Unicorn horns, mermaid skeletons, stuffed animals, preserved plants, clocks, scientific instruments, celestial globes,relics : these are the contents of cabinets of curiosities, which became fashionable in royal and aristocratic homes across Europe during the Renaissance, a time in history when man yearned to know everything as the effects of global exploration and of scientific experimentation were becoming more accessible.
Today we use the word cabinet of curiosities to describe any fascinating accumulation of mysterious objects. The original Renaissance definition of the cabinet of curiosities was more precise. This meant a diverse and carefully constructed collection of natural and man-made art and oddities that embodied the era's thirst for exploration and knowledge, and laid the foundation for museums as we know them today.
Set of skullsmemento mori - Santa Muerte Paris
According to Quiccheberg, their content fell into a variety of categories such as artificialia , artificial antiquities and works of art; naturalia , plants, animals and other objects of nature; Scientifica , scientific instruments; exotica , objects from distant lands; and mirabilia , a generic term for other marvels that inspire wonder.
Found in many corners of the globe, these objects represented a vast array of art, science, and mysticism - what Quiccheberg called a theater of the world.». Some were as small as a closet, others as vast as a maze of large rooms.
While the search for weird and wonderful objects has been part of human evolution for immeasurable times, like thel’ has underline Wolfram Koeppe of Metropolitan Museum of Art , this collecting process flourished during the Renaissance. The invention of the compass in the 13th century and subsequent improvements in cartography sparked an explosive period of exploration and global trade in the 1500s and 1600s. In this Age of Exploration, rulers from across Italy, Spain, and England sent explorers around the world in search of new territory and deeper knowledge of the world.e.
At the same time, science became a definite discipline that sought to answer big questions about the earth, the heavens, and the human body. As the Catholic Church tried to ban scientific research – a threat to the theories put forward in biblical texts – volumes detailing medical discoveries and the structure of the cosmos were published en masse.
At his home in Naples, the Italian aristocrat and apothecary Ferrante Imperato collected a dense and legendary cabinet of curiosities said to have numbered as many as 35,000 plant, animal, and mineral specimens.
Ferrante was also one of the first to represent a cabinet of curiosities, in the frontispiece of the 1599 catalog of his collection, Dell'history natural. The woodcut shows four men in breeches surrounded by all manner of curiosities, neatly arranged in a complex of drawers, shelves and glass cases. The contents spill over the ceiling, where a menagerie of stuffed fish, salamanders, and seashells are strategically pinned around what looks like its prized possession: a stuffed alligator.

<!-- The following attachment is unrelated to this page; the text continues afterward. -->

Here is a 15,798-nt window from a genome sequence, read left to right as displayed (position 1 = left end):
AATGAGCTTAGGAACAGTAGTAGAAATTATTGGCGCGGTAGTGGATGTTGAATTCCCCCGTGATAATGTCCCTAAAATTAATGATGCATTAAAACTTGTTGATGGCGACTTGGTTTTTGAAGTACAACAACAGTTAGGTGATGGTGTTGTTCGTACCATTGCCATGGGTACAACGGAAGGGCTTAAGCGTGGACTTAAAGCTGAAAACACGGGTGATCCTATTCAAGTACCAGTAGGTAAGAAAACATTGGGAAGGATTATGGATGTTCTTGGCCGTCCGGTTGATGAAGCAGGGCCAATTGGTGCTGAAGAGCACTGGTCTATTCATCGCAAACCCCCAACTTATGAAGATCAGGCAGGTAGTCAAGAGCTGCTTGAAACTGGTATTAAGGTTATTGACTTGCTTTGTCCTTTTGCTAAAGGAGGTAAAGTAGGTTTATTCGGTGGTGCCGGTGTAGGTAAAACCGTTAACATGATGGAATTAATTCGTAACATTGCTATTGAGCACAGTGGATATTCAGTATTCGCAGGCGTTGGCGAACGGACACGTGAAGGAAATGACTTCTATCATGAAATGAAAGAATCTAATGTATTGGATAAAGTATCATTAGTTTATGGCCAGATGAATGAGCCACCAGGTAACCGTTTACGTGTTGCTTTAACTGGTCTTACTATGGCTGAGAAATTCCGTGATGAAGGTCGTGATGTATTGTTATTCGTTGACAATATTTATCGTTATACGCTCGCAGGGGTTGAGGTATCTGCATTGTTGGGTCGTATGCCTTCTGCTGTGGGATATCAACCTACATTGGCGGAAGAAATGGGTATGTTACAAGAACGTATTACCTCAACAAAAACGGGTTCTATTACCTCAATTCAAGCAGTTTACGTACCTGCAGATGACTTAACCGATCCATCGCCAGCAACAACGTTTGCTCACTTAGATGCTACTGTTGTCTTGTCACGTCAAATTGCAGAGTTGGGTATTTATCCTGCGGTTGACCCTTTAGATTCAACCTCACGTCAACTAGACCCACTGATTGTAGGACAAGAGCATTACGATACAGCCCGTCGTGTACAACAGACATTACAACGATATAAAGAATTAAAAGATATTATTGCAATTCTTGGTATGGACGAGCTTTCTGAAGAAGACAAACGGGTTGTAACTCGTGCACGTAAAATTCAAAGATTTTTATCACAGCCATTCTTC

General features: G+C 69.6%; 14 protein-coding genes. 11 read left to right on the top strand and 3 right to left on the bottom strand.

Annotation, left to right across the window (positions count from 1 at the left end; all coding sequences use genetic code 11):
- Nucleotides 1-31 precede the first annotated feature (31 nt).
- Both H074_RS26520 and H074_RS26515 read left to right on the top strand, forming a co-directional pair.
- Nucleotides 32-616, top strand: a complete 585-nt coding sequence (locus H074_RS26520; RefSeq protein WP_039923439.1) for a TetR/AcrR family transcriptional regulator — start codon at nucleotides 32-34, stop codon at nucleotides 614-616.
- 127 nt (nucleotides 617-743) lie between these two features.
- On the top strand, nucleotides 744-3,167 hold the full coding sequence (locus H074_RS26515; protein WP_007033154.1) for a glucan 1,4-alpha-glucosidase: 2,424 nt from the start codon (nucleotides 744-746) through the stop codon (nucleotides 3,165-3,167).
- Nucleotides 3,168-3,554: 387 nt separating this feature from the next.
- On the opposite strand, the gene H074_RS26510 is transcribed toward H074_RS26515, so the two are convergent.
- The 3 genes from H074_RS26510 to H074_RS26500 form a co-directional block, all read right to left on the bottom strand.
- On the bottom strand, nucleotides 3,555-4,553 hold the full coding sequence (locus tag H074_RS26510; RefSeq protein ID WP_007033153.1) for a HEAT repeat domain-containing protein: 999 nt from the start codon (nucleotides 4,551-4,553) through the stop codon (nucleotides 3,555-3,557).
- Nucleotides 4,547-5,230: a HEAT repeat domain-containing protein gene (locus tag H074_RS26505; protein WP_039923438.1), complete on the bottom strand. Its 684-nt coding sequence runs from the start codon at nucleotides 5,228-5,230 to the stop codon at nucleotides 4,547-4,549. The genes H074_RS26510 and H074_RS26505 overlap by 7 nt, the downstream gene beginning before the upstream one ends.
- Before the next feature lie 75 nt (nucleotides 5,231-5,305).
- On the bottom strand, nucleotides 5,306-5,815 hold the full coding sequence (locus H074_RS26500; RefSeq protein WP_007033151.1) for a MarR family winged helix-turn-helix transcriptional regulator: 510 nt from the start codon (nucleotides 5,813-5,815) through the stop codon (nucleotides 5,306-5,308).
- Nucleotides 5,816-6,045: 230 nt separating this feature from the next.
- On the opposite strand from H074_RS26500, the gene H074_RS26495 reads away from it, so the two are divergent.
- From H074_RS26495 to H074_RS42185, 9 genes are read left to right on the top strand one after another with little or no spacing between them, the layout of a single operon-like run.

Collections like these functioned as an orderly microcosm of the larger world, as well as a platform for Renaissance people to satisfy their thirst for wondering experiences. The cabinet of curiosities was not an end in itself but a source of endless beginnings, a wrote the historian Earle Havens , a cabinet-sized microcosm of the endless macrocosm, created by God, whose wonders never cease..
Most cabinets, however, weren't meant to be purely scientific - they were also places to explore personal tastes, indulge in mysticism, and demonstrate one's power. Beyond objects taken directly from nature, typical cabinets of curiosities contained sculptures, paintings, books, coins, medallions, precious stones, maps and scientific instruments.
They also housed objects representing mysticism and occultism: so-called magic stones; horns supposedly belonging to unicorns; enchanted creatures believed to be mandrakes and mermaids (made by sewing together a monkey's torso and a fish's tail). «Each object offered the opportunity to tell a story about an epic adventure or, more often, to make one, aa writing the art historian Giovanni Aloi.
Collecting precious objects was a long-standing tradition among the powerful, so early cabinets of curiosities regularly functioned as status symbols.
The breadth of a collection signified the intelligence, wealth, taste, and business prowess of its owner. «Standing at the center of this mini-universe and pointing at objects to reveal their deepest secrets, collectors felt a sense of ease and mastery over a world that most often seemed too big, too confusing and too inhospitable, Alois continued..
Emperor Rudolf II was known for his eclectic collecting tastes, to say the least. Had you secured an invitation to its opulent Prague Castle in the late 1500s, you might have been treated to a tour of its cache of treasures, which contained everything from magic stones, celestial globes and astrolabes to masterpieces by personalities such as
Albrecht Durer, Giuseppe Arcimboldo and Titian.